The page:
I’m sitting in a restaurant with our church youth group. Suddenly, all the girls get up and go to the restroom together.
A mischievous light gleams in the boys’ eyes. Whispers ensue. When the girls return, all the guys get up and go to the restroom at the same time.
It’s been years since this hilarious episode took place, but it still serves as a great example of male and female uniqueness when it comes to how we do friendship.
Female friendships have particular strengths and weaknesses.
Here are some qualities I appreciate about the women I consider to be my true friends:
- My friends affirm me without putting me on a pedestal. I appreciate respect and thrive on words of encouragement – my love language – but I hate flattery.
Flattery appeals to the ego rather than ministering to the soul. It seeks to puff someone up, making them feel like they’re all kinds of awesome.
(News flash: Only God is awesome.)
My friends know my strengths and my weaknesses. They don’t pretend I am perfect just so I will like them back.
- My friends help me stay accountable. When I need to confess sin, my friends listen. They don’t minimize wrong actions and attitudes that the Holy Spirit has convicted me about.
They don’t condemn me, but they don’t excuse me. They just pray with me.
- My friends affirm my desire to respect and honor my husband. I have no interest in conversations centered on the collective faults of everyone’s husbands (or prejudiced remarks about men in general).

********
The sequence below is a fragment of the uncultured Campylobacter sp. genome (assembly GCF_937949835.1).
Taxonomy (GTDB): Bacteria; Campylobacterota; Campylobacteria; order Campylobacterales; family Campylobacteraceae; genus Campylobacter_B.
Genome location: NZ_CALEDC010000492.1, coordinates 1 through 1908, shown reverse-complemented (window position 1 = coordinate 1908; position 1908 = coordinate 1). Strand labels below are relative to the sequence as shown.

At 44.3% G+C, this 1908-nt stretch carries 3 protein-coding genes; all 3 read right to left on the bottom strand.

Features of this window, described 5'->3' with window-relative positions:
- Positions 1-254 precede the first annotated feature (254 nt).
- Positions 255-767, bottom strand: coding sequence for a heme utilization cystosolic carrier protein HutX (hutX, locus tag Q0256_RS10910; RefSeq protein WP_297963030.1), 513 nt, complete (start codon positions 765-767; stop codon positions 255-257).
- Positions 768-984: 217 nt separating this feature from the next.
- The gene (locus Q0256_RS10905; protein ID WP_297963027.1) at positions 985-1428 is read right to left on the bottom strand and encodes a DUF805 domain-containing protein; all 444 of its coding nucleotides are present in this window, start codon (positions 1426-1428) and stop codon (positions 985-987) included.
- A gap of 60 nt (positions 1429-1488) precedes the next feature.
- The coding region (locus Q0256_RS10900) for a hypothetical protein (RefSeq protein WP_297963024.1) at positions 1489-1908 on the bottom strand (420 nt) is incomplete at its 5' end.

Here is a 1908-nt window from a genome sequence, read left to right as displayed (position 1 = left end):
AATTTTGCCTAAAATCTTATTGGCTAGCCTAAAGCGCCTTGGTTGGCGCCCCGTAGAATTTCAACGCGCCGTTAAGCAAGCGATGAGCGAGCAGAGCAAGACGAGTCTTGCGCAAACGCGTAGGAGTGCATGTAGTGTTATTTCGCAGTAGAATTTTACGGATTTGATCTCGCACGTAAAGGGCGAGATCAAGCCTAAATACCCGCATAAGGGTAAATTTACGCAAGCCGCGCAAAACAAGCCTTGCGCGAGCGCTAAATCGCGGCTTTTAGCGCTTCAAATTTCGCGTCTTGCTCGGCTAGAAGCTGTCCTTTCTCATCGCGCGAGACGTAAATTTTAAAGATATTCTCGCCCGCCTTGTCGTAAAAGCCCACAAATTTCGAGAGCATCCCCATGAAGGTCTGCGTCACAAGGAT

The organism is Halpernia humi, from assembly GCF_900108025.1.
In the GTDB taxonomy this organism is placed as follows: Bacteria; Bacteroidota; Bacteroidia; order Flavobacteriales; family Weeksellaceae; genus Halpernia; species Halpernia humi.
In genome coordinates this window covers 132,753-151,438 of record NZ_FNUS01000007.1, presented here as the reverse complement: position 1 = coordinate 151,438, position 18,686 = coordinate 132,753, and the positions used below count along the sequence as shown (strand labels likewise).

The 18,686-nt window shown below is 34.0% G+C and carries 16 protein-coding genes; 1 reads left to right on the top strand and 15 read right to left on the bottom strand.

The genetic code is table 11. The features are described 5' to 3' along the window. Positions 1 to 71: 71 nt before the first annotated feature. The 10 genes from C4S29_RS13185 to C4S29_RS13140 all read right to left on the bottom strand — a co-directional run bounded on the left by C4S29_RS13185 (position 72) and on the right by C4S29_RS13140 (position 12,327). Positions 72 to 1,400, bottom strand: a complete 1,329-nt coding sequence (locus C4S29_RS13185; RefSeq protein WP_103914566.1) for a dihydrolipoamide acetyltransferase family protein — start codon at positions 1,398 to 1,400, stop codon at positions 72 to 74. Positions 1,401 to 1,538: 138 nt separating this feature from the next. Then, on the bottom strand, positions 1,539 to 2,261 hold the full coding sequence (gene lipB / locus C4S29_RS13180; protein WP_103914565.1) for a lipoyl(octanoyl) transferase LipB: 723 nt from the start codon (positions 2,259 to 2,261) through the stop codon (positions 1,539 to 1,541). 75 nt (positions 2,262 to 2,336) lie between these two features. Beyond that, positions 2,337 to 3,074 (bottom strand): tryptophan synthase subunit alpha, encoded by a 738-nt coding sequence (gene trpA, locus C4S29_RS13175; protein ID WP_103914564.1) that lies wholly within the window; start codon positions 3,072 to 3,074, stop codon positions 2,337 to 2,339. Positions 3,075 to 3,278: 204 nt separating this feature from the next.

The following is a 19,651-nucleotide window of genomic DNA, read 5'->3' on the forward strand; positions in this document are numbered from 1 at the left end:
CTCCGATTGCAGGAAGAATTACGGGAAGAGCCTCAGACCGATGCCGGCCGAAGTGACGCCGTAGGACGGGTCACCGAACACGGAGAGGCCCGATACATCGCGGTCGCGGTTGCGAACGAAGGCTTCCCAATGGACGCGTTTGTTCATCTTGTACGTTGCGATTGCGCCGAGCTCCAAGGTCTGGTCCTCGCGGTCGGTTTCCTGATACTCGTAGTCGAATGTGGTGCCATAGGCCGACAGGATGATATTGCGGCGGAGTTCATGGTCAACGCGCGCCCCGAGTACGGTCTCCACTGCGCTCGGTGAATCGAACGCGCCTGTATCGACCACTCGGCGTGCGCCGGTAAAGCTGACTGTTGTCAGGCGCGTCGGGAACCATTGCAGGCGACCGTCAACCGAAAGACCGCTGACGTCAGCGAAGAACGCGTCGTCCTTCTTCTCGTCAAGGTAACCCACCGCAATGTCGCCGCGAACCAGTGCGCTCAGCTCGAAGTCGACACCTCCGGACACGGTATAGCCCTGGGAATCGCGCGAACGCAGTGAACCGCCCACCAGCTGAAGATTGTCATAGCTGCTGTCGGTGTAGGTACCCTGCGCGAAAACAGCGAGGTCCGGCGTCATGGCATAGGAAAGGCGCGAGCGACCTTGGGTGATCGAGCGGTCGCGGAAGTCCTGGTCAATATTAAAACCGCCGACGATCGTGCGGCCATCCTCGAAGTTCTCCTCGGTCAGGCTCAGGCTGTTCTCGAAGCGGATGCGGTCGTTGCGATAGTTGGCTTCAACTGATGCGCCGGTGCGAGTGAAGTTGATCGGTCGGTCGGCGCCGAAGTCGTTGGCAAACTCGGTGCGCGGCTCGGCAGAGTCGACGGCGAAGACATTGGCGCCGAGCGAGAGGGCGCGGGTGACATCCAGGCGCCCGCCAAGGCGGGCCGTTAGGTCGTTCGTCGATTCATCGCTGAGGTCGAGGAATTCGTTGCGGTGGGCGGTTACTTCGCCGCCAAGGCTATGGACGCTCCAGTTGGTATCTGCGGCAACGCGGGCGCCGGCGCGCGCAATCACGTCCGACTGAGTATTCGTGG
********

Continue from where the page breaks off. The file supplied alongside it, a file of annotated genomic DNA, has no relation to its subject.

True friends offer support and prayer during times of marital difficulty, but not in a way that throws the husband under the bus –and undermines the marriage.
- My friends honor my commitment to making wise choices. I don’t know what it is about Christian women when they get away together, but there’s often lots of overindulgence in food – along with jokes about starting a diet on Monday.
It’s one thing to enjoy a special treat together on occasion. It’s another to be given over to food as a comfort measure.
True friends help each other make wise choices. They pray for each other to break unhealthy cycles. They don’t feed each other’s addictions and giggle about it.
- My friends don’t repeat gossip to me. I know that my name is safe in their mouths by the way they speak about others.
The world loves drama and eavesdropping and emotional voyeurism.
Christians are to walk in the light and speak the truth. We are to give the benefit of a doubt and speak directly to those who have offended us.
If your brother sins against you, go and tell him his fault, between you and him alone. If he listens to you, you have gained your brother. 16 But if he does not listen, take one or two others along with you, that every charge may be established by the evidence of two or three witnesses. — Matt. 18: 15-16
Gossip may seem delicious (Proverbs 26:22 ), but it’s not an option for the believer.
- My friends forgive me. An article in a women’s magazine offered this advice on what to do when you’ve offended a friend: Pretend nothing happened and just go on, because a mature person will just let it go.
Dumbest advice ever.
When I mess up and hurt a true friend, she does not ignore the incident. Nor does she flippantly say, “It’s okay.” She bravely acknowledges the hurt, and then graciously cancels the emotional debt I owe her.
Here’s the thing: True friends don’t just make us feel good. They help us grow.
May you be blessed with true friends – and may you be one to them.